Lightwater crash in the news

A serious traffic accident on the A322 Lightwater By-pass appears in BBC News. From the photo taken by Neil Toogood, – see below – it appears to have occurred at the crossover junction from the A322 into Guildford Road. This is a sad occurrence for the nine people involved, some seriously. Lightwater residents and others using the crossover will no doubt have witnessed near misses themselves.

Get Surrey has the story also.

Wide sight-lines at junctions improve traffic flow

It is a bold statement to make that wide sight-lines improve traffic flow.

My evidence for this is from observing the traffic flow at peak times at the junction of Red Road, the Maultway, and Upper Chobham Road in Camberley. These roads meet at a substantial traffic island.

All of the roads leading onto the traffic island have suffered from queues. Some road more so than others. There is available data on traffic flows, collected to assist in planning for the new housing at Mindenhurst in Deepcut. I’m not referencing that data here. My statement is from personal observation.

The road works at the island are significant, creating a filter lane from Red Road, turning left into the Maultway, and from the Maultway turning left into Red Road.

From my observations, and I stand to be corrected here by more regular users of the roads I mention, even with the ongoing road works and the dislocation that that causes, the traffic flows have improved, and traffic queues are less than before.

My conclusion is that the improved visibility at the island, from almost from all directions, is the main cause for the improvement. A significant number of trees and scrub has been removed, such that drivers now have a wider area of vision of the traffic. See my photos of the situation as of early yesterday evening. Click on images to expand.



Good news on the Maultway sarsen stone

Yesterday this little blog received over 1100 views. There were just two articles. The article on the sarsen stone, I believe, received almost all of those views, although I don’t have the exact records to show this.

It’s pleasing that so many residents are keen to know of the future of the sarsen stone in the roadside verge on the Maultway near the junction with Red Road.

I’ve learned of some good news on the future of the sarsen stone. A committee member of Surrey Heath Tree Wardens, who is in contact with the environmental manager at Skanska – the infrastructure developers of the Mindenhurst at Deepcut – learned about plans for the sarsen stone.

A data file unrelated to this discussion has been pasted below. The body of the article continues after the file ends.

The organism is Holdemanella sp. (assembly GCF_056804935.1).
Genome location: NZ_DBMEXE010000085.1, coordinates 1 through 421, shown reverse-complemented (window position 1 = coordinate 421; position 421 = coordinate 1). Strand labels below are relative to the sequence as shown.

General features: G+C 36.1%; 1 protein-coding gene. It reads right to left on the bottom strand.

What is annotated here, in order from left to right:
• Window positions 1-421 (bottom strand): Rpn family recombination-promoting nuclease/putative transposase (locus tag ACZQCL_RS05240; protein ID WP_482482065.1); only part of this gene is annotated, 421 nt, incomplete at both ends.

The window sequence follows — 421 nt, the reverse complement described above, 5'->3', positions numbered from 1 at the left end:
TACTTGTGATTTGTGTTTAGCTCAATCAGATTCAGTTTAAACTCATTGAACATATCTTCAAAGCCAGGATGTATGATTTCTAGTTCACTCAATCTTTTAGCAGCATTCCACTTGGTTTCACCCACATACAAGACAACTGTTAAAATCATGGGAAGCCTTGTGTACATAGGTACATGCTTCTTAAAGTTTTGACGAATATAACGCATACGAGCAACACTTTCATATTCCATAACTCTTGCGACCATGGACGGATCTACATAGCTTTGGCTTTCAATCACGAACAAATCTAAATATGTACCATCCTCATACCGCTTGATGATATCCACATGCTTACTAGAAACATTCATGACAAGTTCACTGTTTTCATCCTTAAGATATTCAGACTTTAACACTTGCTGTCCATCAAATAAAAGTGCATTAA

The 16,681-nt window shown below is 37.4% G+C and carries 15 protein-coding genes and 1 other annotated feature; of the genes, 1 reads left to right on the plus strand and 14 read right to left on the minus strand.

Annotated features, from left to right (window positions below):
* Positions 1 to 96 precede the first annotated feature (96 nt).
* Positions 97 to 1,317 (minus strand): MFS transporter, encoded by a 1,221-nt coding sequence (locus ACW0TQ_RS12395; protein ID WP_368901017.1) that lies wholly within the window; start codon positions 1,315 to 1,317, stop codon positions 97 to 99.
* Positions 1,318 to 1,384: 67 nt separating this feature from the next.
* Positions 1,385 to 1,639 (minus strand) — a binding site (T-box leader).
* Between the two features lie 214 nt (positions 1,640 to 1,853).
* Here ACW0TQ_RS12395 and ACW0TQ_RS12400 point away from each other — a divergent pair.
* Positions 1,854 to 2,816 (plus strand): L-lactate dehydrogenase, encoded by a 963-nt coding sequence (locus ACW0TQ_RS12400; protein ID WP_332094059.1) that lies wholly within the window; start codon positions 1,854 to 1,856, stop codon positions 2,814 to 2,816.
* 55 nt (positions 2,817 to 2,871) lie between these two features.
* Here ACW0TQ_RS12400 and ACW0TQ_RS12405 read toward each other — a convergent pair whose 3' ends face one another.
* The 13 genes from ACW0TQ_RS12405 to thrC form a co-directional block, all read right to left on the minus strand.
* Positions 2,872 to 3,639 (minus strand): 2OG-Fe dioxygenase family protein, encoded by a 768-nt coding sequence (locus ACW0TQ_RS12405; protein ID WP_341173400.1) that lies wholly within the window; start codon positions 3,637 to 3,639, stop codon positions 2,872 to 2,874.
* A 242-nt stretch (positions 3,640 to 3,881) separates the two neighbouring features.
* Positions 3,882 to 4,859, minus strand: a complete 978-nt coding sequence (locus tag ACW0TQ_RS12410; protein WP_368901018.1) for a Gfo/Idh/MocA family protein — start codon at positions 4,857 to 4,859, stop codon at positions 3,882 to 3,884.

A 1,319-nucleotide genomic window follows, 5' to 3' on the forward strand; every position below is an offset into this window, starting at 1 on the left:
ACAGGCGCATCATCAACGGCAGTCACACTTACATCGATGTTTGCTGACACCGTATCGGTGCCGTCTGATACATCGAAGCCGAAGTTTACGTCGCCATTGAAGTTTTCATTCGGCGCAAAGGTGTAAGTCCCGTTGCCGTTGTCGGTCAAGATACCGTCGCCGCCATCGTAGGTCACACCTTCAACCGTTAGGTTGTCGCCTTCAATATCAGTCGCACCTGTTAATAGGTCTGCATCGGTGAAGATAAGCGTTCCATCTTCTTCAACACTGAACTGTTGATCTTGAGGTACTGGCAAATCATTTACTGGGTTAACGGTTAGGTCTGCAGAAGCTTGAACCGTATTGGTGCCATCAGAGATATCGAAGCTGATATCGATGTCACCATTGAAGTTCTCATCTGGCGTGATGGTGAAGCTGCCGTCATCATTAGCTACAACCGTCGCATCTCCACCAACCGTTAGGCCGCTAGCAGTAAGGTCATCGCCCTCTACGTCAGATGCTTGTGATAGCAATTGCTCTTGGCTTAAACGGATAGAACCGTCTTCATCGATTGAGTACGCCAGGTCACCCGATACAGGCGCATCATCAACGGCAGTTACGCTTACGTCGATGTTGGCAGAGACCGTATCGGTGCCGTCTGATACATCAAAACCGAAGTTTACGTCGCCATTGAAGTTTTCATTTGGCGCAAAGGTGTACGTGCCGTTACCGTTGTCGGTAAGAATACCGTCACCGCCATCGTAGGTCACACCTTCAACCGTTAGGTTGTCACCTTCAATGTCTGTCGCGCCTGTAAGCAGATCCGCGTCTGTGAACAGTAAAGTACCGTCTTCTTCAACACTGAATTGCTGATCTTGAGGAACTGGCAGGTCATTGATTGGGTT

The good news is that Skanska is keen to find a suitable home for the sarsen stone. Wanting to protect the stone until the road construction is complete they intend to lift the stone and hold it in a safe place. One of their thoughts is to relocate the stone to be the centrepiece of the new island at the junction of the Maultway, Red Road, and Upper Chobham Road, or it could also be returned to the roadside verge after completion of the roadworks.

The good news is that the stone will be returned to close to where it is currently. I don’t have the information as to whether the stone has been previously moved. I doubt it, as it’s of a considerable size, with no knowledge as to how deeply it is buried. If it’s never been moved, then it’s been in that location for 10,000 years or more.

Update on road repairs and roadwork schemes in Surrey Heath

Helpfully, Surrey County Councillor Bill Chapman for Camberley East ward has provided an update on the road repairs and the roadwork schemes ongoing in Surrey Heath. His update covers the following,

  1.          Work at the junction of Red Road and The Maultway
  2.          Improvements to junction of Red Road and Macdonald Road, Lightwater
  3.          Repairs to A30 outside Royal Military Academy Sandhurst
  4.          Repairs to Church Hill / Upper Park Road, Camberley
  5.          Progress on the Meadows Roundabout
  6. Work on the A30 between Waitrose, Bagshot and the Jolly Farmer Roundabout

Work on A30 between Waitrose, Bagshot and Jolly Farmer Roundabout

This work is being carried out to install a cycle-path along the A30. There are a number of points which need to be made about the scheme: